Plutarch. Plutarch's Lives of the Noble Grecians and Romans
Englished by Sir Thomas North. Trans. Sir Thomas North. Vol. 5 (1579; London: David Nutt, 1896) 65.

     heard his wife Calpurnia, being fast a sleepe, weepe and sigh,IULIUS
     and put forth many fumbling lamentable speaches. For sheCÆSAR
     dreamed that Caesar was slaine, and that she had him in herThe dreame
     armes. Others also doe denie that she had any suche dreame,of Calpurnia,
     as amongest other, Titus Livius wryteth, that it was in thisCaesars wife.
     sorte. The Senate having set upon the toppe of Caesars 
     house, for an ornament and setting foorth of the same, a 
     certaine pinnacle: Calpurnia dreamed that she sawe it broken 
     downe, and that she thought she lamented and wept for it. 
     Insomuch that Caesar rising in the morning, she prayed him 
     if it were possible, not to goe out of the dores that day, but 
     to adjorne the session of the Senate, untill an other day. 
     And if that he made no reckoning of her dreame, yet that 
     he woulde searche further of the Soothsayers by their sacri- 
     fices, to knowe what should happen him that day. Thereby 
     it seemed that Caesar likewise did feare and suspect somewhat, 
     bicause his wife Calpurnia untill that time, was never geven 
     to any feare or supersticion: and then, for that he saw her 
     so troubled in minde with this dreame she had. But much 
     more afterwardes, when the Soothsayers having sacrificed 
     many beastes one after an other, tolde him that none did 
     like them: then he determined to sende Antonius to adjorne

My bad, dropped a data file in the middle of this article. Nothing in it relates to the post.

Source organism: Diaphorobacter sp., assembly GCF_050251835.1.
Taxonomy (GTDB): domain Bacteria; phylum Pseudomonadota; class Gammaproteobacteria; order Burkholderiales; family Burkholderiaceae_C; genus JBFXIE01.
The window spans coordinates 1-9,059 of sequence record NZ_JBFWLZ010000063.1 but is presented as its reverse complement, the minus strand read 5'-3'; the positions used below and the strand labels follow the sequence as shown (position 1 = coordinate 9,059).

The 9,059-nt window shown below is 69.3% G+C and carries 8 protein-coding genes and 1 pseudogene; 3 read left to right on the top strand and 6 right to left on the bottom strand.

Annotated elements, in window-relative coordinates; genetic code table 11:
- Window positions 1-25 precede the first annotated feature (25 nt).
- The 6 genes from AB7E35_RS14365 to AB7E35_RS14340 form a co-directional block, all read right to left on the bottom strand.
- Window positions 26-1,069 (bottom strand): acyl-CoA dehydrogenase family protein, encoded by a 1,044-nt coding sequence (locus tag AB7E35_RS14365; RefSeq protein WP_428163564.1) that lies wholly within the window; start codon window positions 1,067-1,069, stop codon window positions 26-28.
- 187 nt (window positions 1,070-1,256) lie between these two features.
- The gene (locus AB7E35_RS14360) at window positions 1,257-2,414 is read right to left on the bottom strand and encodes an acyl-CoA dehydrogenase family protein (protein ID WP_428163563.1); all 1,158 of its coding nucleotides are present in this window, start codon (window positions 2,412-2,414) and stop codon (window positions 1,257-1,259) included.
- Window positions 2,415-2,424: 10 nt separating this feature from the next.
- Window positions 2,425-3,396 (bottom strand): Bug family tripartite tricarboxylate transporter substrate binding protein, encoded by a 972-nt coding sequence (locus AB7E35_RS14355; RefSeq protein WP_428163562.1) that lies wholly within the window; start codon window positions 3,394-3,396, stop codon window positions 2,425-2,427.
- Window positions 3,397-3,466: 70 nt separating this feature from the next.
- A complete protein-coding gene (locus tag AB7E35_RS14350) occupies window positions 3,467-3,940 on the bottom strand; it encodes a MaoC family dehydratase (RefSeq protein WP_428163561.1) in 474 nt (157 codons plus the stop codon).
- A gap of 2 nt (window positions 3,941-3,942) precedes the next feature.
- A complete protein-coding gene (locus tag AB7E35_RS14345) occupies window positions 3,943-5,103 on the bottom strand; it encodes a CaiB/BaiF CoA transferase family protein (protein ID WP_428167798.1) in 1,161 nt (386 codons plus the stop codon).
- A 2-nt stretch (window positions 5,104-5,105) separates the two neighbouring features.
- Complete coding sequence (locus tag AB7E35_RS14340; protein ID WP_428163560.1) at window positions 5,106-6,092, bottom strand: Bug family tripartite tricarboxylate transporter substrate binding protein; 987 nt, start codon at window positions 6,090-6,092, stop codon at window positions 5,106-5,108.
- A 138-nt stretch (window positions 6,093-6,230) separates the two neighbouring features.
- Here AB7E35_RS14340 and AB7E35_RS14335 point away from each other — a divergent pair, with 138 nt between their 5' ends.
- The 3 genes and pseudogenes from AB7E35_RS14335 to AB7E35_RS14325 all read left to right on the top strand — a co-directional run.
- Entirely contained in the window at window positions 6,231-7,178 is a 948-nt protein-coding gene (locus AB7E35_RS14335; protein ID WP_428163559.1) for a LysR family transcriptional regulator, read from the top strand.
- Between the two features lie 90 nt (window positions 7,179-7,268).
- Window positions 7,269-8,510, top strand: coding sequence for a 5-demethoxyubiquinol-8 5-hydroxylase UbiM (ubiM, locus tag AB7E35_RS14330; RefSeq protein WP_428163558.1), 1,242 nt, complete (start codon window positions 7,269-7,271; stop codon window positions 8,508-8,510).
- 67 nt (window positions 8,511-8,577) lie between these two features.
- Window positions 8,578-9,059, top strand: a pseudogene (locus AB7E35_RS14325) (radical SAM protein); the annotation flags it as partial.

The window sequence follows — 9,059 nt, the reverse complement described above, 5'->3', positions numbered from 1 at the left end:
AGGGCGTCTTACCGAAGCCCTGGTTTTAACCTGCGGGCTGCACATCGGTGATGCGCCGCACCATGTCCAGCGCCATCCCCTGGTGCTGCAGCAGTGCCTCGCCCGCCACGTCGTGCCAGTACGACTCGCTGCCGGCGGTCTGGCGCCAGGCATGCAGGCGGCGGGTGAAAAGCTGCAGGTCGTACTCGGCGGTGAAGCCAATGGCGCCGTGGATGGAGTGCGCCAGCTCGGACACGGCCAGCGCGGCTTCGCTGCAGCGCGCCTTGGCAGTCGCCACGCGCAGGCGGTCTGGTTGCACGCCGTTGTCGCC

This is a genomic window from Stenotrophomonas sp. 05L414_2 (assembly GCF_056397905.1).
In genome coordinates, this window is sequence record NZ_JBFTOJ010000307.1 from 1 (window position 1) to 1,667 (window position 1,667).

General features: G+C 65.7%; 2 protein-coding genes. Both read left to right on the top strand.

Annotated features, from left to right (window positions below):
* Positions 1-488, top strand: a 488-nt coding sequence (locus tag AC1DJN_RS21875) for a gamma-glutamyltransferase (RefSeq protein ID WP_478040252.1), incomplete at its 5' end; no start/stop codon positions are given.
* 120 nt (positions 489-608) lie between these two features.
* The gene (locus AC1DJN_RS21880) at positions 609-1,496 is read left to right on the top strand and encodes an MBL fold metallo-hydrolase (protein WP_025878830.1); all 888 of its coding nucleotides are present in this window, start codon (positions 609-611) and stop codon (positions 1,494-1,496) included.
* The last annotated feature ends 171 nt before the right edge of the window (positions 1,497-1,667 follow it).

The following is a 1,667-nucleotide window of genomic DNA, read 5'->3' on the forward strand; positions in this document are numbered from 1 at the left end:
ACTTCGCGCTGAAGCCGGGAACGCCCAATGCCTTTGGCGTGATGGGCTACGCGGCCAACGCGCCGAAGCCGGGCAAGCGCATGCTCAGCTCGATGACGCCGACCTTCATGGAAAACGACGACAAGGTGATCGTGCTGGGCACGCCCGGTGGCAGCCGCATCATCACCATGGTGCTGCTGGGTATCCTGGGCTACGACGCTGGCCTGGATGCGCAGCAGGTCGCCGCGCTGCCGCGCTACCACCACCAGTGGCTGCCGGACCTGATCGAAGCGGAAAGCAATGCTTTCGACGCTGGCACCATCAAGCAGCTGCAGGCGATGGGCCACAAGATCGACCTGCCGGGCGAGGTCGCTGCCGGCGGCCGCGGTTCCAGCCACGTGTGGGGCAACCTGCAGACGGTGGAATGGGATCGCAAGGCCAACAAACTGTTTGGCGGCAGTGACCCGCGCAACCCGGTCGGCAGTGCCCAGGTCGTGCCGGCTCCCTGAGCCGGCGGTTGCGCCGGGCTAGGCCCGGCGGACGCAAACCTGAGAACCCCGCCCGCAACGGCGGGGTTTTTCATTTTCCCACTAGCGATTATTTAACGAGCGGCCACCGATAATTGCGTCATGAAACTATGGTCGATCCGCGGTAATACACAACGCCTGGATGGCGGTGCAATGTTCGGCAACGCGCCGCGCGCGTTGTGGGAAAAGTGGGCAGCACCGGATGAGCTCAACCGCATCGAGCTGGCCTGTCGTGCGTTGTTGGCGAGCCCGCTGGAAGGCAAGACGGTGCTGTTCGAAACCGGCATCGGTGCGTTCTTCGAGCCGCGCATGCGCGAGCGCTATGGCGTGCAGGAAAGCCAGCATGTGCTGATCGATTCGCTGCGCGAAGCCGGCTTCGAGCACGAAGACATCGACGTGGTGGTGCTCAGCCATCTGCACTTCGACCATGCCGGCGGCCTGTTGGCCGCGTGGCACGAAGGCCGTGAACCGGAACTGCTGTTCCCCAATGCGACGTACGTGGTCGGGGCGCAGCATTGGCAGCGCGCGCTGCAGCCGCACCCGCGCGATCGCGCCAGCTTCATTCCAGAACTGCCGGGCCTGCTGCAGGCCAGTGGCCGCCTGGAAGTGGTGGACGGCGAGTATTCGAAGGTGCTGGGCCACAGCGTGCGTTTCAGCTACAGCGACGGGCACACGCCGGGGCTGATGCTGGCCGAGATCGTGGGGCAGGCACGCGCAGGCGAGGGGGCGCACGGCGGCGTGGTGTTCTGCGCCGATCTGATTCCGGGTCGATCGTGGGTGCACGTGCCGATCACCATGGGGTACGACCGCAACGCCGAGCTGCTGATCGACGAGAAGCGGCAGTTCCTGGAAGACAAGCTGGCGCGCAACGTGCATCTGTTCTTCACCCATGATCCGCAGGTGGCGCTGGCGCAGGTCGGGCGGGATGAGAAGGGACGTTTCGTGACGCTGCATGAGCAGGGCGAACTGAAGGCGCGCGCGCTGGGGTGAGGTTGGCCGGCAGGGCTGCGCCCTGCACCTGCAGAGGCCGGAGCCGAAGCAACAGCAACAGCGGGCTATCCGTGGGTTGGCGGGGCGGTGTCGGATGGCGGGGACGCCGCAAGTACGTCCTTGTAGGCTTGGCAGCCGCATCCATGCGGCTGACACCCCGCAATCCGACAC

the session of the Senate. But in the meane time came 
     Decius Brutus, surnamed Albinus, in whom Caesar put such 
     confidence, that in his last will and testament he had ap- 
     pointed him to be his next heire, and yet was of the con- 
     spiracie with Cassius and Brutus: he fearing that if CaesarDecius Brutus
     did adjorne the session that day, the conspiracie woulde out,Albinus per-
     laughed the Soothsayers to scorne, and reproved Caesar, say-swasion to
     ing: that he gave the Senate occasion to mislike with him,Caesar.
     and that they might thinke he mocked them, considering 
     that by his commaundement they were assembled, and that 
     they were readie willingly to graunt him all thinges, and to 
     proclaime him king of all the provinces of the Empire of 
     Rome out of Italie, and that he should weare his Diadeame 
     in all other places, both by sea and land. And, furthermore, 
     that if any man should tell them from him, they should 
     departe for that present time, and returne againe when 
     Calpurnia shoulde have better dreames: what would his